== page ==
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Are we still discovering new antibiotics?

        Health | Medications

Antibiotic-resistant bacteria are rapidly increasing, yet few researchers are looking for new antibiotics.
Cultura Science/Rafe Swan/Getty Images

The rapid spread of antibiotic-resistant bacteria is a worldwide health crisis, with researchers struggling to keep up with the urgent demand for new drugs that can combat seemingly invincible bacteria. According to the Centers for Disease Control and Prevention, 2 million Americans are infected every year by drug-resistant bacteria, and 23,000 of them die. Yet only two new antibiotics were approved by the U.S. Food & Drug Administration (FDA) between 2008 and 2011 [source: Spellberg].

In 2012, the Alliance for the Prudent Use of Antibiotics (APUA) released a report on the lack of antibiotic development, describing an almost impossible situation for drug researchers. For one, there's no money in the antibiotic game, even though new drugs are desperately needed − long-term therapy for chronic conditions is the cash cow. The Office of Health Economics reported that in 2011, a new antibiotic would be worth about $50 million to a pharmaceutical company. A new musculoskeletal drug? $1 billion [source: Towse].

The APUA report also cited the fact that it's been getting more and more difficult to discover new antibiotics. Because of the resistance problem, the search is more complex, expensive and time-consuming, and it's just not worth it to drug companies because of the low return on investment. The report also blamed the FDA bureaucracy for creating roadblocks in the drug testing and approval process.

But things are looking up. In 2013 and 2014, there was major news in the antibiotic world [source: Nonejuie]:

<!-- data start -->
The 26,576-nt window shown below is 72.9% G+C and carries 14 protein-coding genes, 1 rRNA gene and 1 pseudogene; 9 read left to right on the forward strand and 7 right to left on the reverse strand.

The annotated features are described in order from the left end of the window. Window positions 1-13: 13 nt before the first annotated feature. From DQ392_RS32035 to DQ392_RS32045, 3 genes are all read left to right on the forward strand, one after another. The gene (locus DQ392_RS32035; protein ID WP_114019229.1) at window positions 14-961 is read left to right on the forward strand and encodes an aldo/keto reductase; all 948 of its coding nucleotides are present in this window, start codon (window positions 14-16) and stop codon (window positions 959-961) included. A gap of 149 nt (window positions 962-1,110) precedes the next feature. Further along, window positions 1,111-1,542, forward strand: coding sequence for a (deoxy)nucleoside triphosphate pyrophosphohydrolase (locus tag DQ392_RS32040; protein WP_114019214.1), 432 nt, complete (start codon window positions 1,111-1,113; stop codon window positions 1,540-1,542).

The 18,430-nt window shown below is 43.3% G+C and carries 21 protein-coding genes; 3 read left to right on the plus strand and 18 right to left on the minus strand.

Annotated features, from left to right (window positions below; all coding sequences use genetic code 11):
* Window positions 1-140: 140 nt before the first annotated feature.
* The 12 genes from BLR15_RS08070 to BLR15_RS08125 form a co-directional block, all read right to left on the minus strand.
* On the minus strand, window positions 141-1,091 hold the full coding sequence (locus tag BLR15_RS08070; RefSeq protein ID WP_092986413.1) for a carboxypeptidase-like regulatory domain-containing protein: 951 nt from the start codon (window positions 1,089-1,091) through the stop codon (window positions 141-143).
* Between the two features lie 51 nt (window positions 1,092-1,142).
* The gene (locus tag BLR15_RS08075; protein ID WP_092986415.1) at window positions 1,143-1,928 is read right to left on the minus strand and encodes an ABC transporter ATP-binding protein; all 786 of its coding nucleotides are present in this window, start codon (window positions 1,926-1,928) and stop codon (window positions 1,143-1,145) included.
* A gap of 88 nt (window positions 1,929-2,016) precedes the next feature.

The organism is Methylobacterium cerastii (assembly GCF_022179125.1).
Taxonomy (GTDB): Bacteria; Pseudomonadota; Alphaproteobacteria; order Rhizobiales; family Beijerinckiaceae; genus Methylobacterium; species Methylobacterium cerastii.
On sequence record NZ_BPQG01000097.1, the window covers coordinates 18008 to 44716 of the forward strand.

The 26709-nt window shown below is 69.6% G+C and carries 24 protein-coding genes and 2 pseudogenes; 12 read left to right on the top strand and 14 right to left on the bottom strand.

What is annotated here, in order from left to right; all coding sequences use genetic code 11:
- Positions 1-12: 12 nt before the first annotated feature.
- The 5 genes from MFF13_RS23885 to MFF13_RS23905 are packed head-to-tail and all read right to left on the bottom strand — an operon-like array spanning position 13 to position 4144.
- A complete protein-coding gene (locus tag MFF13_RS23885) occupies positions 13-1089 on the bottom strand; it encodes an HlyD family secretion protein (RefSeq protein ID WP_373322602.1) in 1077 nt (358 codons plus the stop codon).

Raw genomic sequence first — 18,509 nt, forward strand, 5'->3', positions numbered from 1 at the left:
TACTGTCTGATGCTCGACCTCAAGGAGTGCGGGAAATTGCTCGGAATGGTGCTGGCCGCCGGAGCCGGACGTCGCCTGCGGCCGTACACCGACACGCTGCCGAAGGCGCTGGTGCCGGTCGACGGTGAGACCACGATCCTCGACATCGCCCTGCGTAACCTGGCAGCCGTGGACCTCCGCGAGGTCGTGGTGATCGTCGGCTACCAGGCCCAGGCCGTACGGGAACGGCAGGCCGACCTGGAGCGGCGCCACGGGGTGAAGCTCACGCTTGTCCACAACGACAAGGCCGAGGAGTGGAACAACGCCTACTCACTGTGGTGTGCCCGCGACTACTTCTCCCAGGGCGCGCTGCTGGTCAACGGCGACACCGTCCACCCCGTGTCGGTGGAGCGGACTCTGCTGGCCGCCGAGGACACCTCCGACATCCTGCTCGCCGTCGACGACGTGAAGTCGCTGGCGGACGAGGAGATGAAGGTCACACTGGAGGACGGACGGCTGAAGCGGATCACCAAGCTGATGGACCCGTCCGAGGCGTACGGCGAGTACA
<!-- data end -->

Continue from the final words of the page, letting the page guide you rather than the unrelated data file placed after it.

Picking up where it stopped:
• In 2014, three new antibiotics were in development to treat skin infections, including those caused by methicillin-resistant Staphylococcus aureus (MRSA), a lethal strain that has confounded doctors for decades.
  • A team at the University of Notre Dame discovered a new class of antibiotics (oxadiazoles) for possible use in fighting MRSA.
  • Researchers at the University of California-San Diego developed an accurate method for pinpointing bacteria-killing molecules that cuts the search time from months to a matter of hours, which could save drug companies lots of time and money.
  • MIT doctors found a way to change the bacterial genome in a way that makes it easier for antibiotics to kill bacteria.
  • Yet another team of researchers realized that an existing anticonvulsant drug (lamotrigine) can prevent bacteria from building ribosomes, without which they can't function properly. This could lead to another new class of antibiotics that work in a completely different way from any other class − good news when it comes to resistance.

Legislative changes are also paving the way for discovery. In 2012, the GAIN (Generating Antibiotic Incentives Now) Act was signed into law. It allows the FDA to fast-track the development, review and trials of new antibiotics that fight resistant pathogens. Thirty-nine new drugs are in development through the GAIN Act [source: Krans]. U.S. President Barack Obama signed an executive order in 2014 that set up a task force for fighting antibiotic-resistant bacteria, calling it an urgent matter of national security.


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